Intraoperative visualization of cerebral oxygenation using hyperspectral image data: a two-dimensional mapping method

Megumu Mori, Toru Chiba, Akira Nakamizo, Ryuichi Kumashiro, Masaharu Murata, Tomohiko Akahoshi, Morimasa Tomikawa, Yuichiro Kikkawa, Koji Yoshimoto, Masahiro Mizoguchi, Tomio Sasaki, Makoto Hashizume

Research output: Contribution to journalArticle

11 Citations (Scopus)

Abstract

Purpose: Superficial temporal artery (STA)—middle cerebral artery (MCA) bypass is an important technique for cerebrovascular reconstruction. Intraoperative hemodynamic imaging is needed to perform cerebrovascular reconstruction safely and effectively. Optical intrinsic signal (OIS) imaging is commonly used for assessing cerebral hemodynamics in experimental studies, because it can provide high-resolution mapping images. However, OIS is not used clinically due to algorithm, instrumentation and spectral resolution limitations. We tested the feasibility of a hyperspectral camera (HSC) for assessment of cortical hemodynamics with spectral imaging of the cerebral cortex in rats and in vivo humans.

Methods: A hyperspectral camera (HSC) was tested in a rat model of cerebral ischemia (middle cerebral artery occlusion) and during human revascularization surgery (STA–MCA anastomosis). Changes in cortical oxygen saturation were derived from spectral imaging data (400–800 nm) collected by exposing the cortex to Xenon light. Reflected light was sampled using the HSC. The system was then tested intraoperatively during superficial temporal artery to middle cerebral artery anastomosis procedures. Comparison with single-photon emission computed tomography (SPECT) imaging data was done.

Results: During middle cerebral artery occlusion in rats, the HSC technique showed a significant decrease in cortical oxygen saturation in the ischemic hemisphere. In clinical cases, the cortical oxygen saturation was increased after STA–MCA anastomosis, which agreed with the SPECT imaging data.

Conclusion: Continuous collection of imaging spectroscopic data is feasible and may provide reliable quantification of the hemodynamic responses in the brain. The HSC system may be useful for monitoring intraoperative changes in cortical surface hemodynamics during revascularization procedures in humans.

Original languageEnglish
Pages (from-to)1059-1072
Number of pages14
JournalInternational Journal of Computer Assisted Radiology and Surgery
Volume9
Issue number6
DOIs
Publication statusPublished - Jan 1 2014

Fingerprint

Oxygenation
Visualization
Hemodynamics
Imaging techniques
Temporal Arteries
Middle Cerebral Artery Infarction
Middle Cerebral Artery
Cameras
Oxygen
Single-Photon Emission-Computed Tomography
Single photon emission computed tomography
Rats
Intraoperative Monitoring
Light
Xenon
Brain Ischemia
Cerebral Cortex
Spectral resolution
Surgery
Brain

All Science Journal Classification (ASJC) codes

  • Surgery
  • Biomedical Engineering
  • Radiology Nuclear Medicine and imaging
  • Computer Vision and Pattern Recognition
  • Health Informatics
  • Computer Science Applications
  • Computer Graphics and Computer-Aided Design

Cite this

Intraoperative visualization of cerebral oxygenation using hyperspectral image data : a two-dimensional mapping method. / Mori, Megumu; Chiba, Toru; Nakamizo, Akira; Kumashiro, Ryuichi; Murata, Masaharu; Akahoshi, Tomohiko; Tomikawa, Morimasa; Kikkawa, Yuichiro; Yoshimoto, Koji; Mizoguchi, Masahiro; Sasaki, Tomio; Hashizume, Makoto.

In: International Journal of Computer Assisted Radiology and Surgery, Vol. 9, No. 6, 01.01.2014, p. 1059-1072.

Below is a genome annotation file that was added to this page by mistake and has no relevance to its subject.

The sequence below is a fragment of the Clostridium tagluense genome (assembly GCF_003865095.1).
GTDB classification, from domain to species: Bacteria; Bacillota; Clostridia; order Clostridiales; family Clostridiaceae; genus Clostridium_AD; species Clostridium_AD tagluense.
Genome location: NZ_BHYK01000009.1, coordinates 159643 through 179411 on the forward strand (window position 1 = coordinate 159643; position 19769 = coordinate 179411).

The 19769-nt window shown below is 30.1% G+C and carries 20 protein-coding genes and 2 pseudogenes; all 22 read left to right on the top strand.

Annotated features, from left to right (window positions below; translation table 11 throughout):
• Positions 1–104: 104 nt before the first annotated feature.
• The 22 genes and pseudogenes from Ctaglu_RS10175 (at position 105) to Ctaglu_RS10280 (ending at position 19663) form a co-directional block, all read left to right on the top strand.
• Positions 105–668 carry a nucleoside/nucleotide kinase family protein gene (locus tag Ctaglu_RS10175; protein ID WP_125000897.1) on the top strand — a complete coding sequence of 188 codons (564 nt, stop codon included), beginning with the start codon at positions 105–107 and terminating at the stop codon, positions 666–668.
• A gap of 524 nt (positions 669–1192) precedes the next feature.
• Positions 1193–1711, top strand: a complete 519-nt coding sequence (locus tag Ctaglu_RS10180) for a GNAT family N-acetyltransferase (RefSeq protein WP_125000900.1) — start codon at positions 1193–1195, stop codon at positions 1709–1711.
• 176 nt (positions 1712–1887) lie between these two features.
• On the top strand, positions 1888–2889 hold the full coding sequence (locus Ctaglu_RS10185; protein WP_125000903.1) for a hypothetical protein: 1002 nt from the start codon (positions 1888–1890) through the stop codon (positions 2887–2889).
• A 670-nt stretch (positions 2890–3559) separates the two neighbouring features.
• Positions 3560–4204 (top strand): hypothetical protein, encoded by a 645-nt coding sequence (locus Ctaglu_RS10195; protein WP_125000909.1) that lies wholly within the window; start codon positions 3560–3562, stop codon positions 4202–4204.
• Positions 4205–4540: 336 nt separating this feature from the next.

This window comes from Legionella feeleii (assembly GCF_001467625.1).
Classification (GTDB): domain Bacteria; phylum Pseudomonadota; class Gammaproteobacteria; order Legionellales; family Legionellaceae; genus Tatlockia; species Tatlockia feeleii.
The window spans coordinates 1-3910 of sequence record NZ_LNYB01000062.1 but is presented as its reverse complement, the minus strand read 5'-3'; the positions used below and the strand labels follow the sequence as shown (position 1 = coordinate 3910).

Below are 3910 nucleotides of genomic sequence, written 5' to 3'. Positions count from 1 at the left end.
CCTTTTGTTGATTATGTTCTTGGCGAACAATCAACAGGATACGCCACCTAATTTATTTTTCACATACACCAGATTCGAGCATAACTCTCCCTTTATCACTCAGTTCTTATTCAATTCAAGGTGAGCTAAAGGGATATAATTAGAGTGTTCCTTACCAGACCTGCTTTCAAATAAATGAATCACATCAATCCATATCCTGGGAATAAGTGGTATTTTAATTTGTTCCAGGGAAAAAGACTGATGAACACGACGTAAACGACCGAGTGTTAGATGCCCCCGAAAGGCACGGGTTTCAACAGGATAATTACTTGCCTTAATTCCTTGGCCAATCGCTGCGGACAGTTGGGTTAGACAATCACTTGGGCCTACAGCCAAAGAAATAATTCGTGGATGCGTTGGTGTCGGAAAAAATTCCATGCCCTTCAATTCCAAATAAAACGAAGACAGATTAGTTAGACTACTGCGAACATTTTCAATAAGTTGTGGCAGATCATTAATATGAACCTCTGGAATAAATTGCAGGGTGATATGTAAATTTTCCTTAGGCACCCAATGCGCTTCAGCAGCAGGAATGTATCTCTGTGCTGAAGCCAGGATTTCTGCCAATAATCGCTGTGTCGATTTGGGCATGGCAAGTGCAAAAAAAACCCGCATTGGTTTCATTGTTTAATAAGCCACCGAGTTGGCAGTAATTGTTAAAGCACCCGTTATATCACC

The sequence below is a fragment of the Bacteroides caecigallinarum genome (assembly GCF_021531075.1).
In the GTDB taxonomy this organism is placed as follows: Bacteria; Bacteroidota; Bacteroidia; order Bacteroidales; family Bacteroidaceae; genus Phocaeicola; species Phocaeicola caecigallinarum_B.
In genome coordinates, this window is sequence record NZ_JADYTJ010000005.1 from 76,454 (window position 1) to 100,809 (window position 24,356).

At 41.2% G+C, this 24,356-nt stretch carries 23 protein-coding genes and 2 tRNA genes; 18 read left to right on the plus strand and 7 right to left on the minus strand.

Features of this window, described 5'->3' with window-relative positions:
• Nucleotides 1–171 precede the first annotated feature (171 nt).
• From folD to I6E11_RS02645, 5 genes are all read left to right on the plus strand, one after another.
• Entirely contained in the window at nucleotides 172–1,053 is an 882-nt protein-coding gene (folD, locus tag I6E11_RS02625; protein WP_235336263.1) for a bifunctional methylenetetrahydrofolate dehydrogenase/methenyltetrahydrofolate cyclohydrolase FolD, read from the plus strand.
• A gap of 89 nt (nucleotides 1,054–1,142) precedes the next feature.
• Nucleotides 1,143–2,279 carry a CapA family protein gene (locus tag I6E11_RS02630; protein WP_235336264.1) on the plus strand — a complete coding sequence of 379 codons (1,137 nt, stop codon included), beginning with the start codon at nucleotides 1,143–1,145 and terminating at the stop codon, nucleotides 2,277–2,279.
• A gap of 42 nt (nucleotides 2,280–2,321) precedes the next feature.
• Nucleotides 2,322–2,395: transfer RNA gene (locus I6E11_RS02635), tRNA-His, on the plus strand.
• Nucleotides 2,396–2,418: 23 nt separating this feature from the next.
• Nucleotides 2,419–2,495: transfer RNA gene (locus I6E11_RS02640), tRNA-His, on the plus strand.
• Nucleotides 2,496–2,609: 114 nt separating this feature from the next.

Research output: Contribution to journalArticle

Mori, Megumu ; Chiba, Toru ; Nakamizo, Akira ; Kumashiro, Ryuichi ; Murata, Masaharu ; Akahoshi, Tomohiko ; Tomikawa, Morimasa ; Kikkawa, Yuichiro ; Yoshimoto, Koji ; Mizoguchi, Masahiro ; Sasaki, Tomio ; Hashizume, Makoto. / Intraoperative visualization of cerebral oxygenation using hyperspectral image data : a two-dimensional mapping method. In: International Journal of Computer Assisted Radiology and Surgery. 2014 ; Vol. 9, No. 6. pp. 1059-1072.
@article{181fc409fe5144199406d5a0eb538144,
title = "Intraoperative visualization of cerebral oxygenation using hyperspectral image data: a two-dimensional mapping method",
abstract = "Purpose: Superficial temporal artery (STA)—middle cerebral artery (MCA) bypass is an important technique for cerebrovascular reconstruction. Intraoperative hemodynamic imaging is needed to perform cerebrovascular reconstruction safely and effectively. Optical intrinsic signal (OIS) imaging is commonly used for assessing cerebral hemodynamics in experimental studies, because it can provide high-resolution mapping images. However, OIS is not used clinically due to algorithm, instrumentation and spectral resolution limitations. We tested the feasibility of a hyperspectral camera (HSC) for assessment of cortical hemodynamics with spectral imaging of the cerebral cortex in rats and in vivo humans.Methods: A hyperspectral camera (HSC) was tested in a rat model of cerebral ischemia (middle cerebral artery occlusion) and during human revascularization surgery (STA–MCA anastomosis). Changes in cortical oxygen saturation were derived from spectral imaging data (400–800 nm) collected by exposing the cortex to Xenon light. Reflected light was sampled using the HSC. The system was then tested intraoperatively during superficial temporal artery to middle cerebral artery anastomosis procedures. Comparison with single-photon emission computed tomography (SPECT) imaging data was done.Results: During middle cerebral artery occlusion in rats, the HSC technique showed a significant decrease in cortical oxygen saturation in the ischemic hemisphere. In clinical cases, the cortical oxygen saturation was increased after STA–MCA anastomosis, which agreed with the SPECT imaging data.Conclusion: Continuous collection of imaging spectroscopic data is feasible and may provide reliable quantification of the hemodynamic responses in the brain. The HSC system may be useful for monitoring intraoperative changes in cortical surface hemodynamics during revascularization procedures in humans.",